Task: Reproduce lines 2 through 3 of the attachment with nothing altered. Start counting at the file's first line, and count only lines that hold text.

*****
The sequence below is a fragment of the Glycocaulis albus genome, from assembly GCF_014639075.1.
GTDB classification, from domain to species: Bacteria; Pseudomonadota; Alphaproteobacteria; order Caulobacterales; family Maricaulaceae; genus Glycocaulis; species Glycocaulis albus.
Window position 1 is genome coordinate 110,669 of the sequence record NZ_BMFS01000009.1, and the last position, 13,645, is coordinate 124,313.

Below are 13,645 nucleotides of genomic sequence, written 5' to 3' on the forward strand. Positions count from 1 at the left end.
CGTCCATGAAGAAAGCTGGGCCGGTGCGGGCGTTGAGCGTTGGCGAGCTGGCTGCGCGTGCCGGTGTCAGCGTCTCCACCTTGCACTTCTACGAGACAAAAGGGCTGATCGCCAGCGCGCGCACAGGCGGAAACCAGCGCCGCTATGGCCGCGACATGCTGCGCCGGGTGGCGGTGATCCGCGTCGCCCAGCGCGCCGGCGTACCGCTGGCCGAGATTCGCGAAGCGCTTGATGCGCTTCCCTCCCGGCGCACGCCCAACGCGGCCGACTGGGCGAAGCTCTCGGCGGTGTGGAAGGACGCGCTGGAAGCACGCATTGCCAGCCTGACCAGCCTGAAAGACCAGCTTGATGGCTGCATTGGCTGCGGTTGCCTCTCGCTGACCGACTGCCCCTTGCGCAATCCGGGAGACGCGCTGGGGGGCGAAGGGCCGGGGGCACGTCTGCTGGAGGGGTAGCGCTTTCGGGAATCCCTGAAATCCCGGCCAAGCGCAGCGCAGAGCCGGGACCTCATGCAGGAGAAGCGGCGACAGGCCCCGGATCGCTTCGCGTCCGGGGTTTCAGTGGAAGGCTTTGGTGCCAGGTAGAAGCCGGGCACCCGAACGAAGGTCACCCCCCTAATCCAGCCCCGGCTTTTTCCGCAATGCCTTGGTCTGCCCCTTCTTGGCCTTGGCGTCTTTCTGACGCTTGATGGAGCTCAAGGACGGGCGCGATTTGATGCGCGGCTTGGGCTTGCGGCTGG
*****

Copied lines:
GTDB classification, from domain to species: Bacteria; Pseudomonadota; Alphaproteobacteria; order Caulobacterales; family Maricaulaceae; genus Glycocaulis; species Glycocaulis albus.
Window position 1 is genome coordinate 110,669 of the sequence record NZ_BMFS01000009.1, and the last position, 13,645, is coordinate 124,313.